Original Research

Strong correlation between urine and vaginal swab samples for bacterial vaginosis

Deshanta Naicker, Veron Ramsuran, Meleshni Naicker, Fazana Dessai, Jennifer Giandhari, Partson Tinarwo, Nathlee Abbai
Southern African Journal of Infectious Diseases | Vol 36, No 1 | a199 | DOI: https://doi.org/10.4102/sajid.v36i1.199 | © 2021 Deshanta Naicker, Veron Ramsuran, Meleshni Naicker, Fazana Dessai, Jennifer Giandhari, Partson Tinarwo, Nathlee Abbai | This work is licensed under CC Attribution 4.0
Submitted: 24 March 2020 | Published: 17 June 2021

About the author(s)

Deshanta Naicker, School of Clinical Medicine Research Laboratory, Nelson R Mandela School of Medicine, University of KwaZulu-Natal, Durban, South Africa
Veron Ramsuran, KwaZulu-Natal Research and Innovation Sequencing Platform (KRISP), School of Laboratory Medicine and Medical Sciences, University of KwaZulu-Natal, Durban, South Africa; and, Centre for the AIDS Programme of Research in South Africa (CAPRISA), University of KwaZulu-Natal, Durban, South Africa
Meleshni Naicker, School of Clinical Medicine Research Laboratory, Nelson R Mandela School of Medicine, University of KwaZulu-Natal, Durban, South Africa
Fazana Dessai, School of Clinical Medicine Research Laboratory, Nelson R Mandela School of Medicine, University of KwaZulu-Natal, Durban, South Africa
Jennifer Giandhari, KwaZulu-Natal Research and Innovation Sequencing Platform (KRISP), School of Laboratory Medicine and Medical Sciences, University of KwaZulu-Natal, Durban, South Africa
Partson Tinarwo, Department of Biostatistics, Nelson R Mandela School of Medicine, University of KwaZulu-Natal, Durban, South Africa
Nathlee Abbai, School of Clinical Medicine Research Laboratory, Nelson R Mandela School of Medicine, University of KwaZulu-Natal, Durban, South Africa


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Abstract

Background: Vaginal swabs have been traditionally used for the diagnosis of bacterial vaginosis (BV). Currently, there are limited studies that have investigated the use of other sample types other than vaginal swabs for the detection of BV from South African populations. This study investigated whether urine can be used for the detection of BV-associated microorganisms in South African pregnant women.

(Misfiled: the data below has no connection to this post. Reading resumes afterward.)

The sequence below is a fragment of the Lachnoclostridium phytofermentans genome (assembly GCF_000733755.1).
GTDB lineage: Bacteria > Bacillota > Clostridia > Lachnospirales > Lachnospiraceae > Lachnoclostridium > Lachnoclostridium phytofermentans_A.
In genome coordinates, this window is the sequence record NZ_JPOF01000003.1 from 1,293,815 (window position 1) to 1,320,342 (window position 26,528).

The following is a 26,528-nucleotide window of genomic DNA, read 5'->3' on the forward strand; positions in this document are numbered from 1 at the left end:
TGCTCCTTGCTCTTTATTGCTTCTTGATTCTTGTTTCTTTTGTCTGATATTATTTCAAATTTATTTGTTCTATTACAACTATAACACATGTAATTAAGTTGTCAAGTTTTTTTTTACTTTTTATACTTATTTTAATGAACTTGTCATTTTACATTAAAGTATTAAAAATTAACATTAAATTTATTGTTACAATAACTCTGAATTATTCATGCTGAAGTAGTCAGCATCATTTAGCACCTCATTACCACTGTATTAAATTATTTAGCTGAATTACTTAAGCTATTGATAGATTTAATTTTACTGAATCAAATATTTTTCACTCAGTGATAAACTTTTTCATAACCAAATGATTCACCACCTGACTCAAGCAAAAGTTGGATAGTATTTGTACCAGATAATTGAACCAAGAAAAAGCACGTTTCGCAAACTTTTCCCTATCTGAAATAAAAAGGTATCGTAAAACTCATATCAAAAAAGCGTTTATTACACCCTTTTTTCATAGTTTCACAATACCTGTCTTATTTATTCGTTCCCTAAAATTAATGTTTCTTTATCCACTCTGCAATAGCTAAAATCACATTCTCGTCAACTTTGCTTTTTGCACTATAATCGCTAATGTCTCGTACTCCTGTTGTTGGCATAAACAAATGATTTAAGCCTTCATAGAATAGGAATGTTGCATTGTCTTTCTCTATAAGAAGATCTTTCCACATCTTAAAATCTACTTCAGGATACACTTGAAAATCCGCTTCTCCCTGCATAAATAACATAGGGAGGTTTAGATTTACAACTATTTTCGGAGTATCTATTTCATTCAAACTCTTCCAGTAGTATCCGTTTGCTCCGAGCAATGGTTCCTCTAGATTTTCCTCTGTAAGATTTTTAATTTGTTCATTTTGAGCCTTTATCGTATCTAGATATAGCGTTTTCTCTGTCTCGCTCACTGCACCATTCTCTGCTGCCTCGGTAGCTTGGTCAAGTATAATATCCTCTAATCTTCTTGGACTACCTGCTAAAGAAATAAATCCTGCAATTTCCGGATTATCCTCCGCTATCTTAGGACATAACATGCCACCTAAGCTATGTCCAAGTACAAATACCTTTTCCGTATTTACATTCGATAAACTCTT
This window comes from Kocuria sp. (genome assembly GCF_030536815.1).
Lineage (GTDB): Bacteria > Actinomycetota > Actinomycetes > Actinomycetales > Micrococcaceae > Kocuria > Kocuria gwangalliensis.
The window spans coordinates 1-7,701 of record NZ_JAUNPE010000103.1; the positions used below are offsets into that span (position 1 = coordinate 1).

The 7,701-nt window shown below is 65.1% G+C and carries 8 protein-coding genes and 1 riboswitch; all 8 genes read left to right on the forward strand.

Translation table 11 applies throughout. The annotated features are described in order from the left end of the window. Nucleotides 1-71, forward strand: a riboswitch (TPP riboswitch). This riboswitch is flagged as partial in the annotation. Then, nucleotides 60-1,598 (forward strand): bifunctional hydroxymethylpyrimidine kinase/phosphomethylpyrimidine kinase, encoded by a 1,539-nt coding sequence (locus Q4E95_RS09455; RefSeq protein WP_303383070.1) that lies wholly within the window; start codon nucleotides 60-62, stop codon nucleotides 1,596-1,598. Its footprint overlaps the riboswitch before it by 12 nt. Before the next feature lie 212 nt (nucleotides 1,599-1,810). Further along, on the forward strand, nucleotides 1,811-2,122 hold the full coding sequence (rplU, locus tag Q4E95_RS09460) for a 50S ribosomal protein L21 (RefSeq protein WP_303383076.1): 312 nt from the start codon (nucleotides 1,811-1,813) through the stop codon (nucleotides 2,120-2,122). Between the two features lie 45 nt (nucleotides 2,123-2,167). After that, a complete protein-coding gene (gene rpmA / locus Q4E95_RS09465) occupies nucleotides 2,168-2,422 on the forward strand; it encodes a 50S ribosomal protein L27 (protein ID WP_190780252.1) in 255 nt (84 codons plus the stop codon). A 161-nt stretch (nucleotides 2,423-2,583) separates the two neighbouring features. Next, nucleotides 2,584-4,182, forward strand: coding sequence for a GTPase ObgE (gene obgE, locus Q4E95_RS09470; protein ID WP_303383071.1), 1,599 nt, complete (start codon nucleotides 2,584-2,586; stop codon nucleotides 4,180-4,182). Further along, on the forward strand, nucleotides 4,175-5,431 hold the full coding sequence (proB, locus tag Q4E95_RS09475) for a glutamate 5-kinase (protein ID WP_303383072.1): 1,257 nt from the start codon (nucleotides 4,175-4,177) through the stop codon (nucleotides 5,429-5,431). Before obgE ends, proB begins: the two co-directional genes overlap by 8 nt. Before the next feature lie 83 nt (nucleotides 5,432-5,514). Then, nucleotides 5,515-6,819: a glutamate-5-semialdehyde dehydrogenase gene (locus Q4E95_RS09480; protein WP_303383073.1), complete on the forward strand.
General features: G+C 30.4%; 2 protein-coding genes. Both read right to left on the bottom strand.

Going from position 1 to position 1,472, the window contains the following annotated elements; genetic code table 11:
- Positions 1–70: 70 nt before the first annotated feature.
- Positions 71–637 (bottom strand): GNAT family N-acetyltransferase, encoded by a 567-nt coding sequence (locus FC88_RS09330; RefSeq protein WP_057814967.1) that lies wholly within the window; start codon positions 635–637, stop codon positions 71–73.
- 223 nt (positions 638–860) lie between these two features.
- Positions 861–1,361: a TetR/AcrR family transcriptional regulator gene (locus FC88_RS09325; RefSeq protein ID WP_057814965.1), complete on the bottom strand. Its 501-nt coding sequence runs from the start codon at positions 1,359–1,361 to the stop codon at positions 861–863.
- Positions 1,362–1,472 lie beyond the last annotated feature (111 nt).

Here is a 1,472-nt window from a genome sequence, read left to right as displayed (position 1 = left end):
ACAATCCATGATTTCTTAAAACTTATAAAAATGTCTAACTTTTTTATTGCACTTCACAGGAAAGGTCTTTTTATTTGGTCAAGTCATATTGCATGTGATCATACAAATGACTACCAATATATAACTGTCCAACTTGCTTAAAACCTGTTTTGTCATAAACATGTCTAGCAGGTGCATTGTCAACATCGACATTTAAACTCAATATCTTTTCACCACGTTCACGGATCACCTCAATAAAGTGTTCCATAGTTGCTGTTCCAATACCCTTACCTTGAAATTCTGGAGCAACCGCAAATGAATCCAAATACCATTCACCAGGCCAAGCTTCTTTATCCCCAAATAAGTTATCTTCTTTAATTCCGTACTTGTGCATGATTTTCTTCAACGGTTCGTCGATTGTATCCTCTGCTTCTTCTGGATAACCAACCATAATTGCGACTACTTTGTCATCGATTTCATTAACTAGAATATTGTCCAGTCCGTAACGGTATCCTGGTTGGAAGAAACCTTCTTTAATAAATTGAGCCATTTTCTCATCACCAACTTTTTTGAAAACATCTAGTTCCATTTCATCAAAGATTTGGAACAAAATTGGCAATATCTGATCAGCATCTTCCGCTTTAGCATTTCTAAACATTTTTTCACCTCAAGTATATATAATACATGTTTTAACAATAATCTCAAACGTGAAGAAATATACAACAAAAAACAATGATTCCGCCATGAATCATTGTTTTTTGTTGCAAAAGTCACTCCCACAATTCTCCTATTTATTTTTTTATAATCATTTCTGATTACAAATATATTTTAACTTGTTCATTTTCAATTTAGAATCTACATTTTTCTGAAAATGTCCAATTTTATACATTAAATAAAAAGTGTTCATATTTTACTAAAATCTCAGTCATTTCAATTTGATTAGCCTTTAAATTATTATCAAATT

Methods: One-hundred self-collected vaginal swabs and urine samples were obtained from women presenting for antenatal care at King Edward VIII Hospital in Durban. The BD MAX™ vaginal panel assay was used for diagnosing BV and droplet digital polymerase chain reaction was used to quantify Gardnerella vaginalis, Prevotella bivia, Atopobium vaginae and Lactobacillus crispatus. The absolute counts were determined on the QX200 Droplet Reader (Bio-Rad) using the QuantaSoft Software. Data analysis was performed with statistical computing software called R, version 3.6.1.

Results: Median copy numbers obtained for G. vaginalis and P. bivia across urine and swabs in BV-positive samples were not significantly different (p = 0.134 and p = 0.652, respectively). This was confirmed by the correlation analysis that showed a good correlation between the two sample types (G. vaginalis [r = 0.63] and P. bivia [r = 0.50]). However, the data obtained for A. vaginae differed, and a weak correlation between urine and swabs was observed (r = 0.21). Bacterial vaginosis-negative samples had no significant difference in median copy numbers for L. crispatus across the urine and swabs (p = 0.062), and a good correlation between the sample types was noted (r = 0.71).

Conclusion: This study highlights the appropriateness of urine for the detection of microorganisms associated with BV.


Keywords

pregnant women; bacterial vaginosis; urine; swab; BV; ddPCR; G. vaginalis; South Africa

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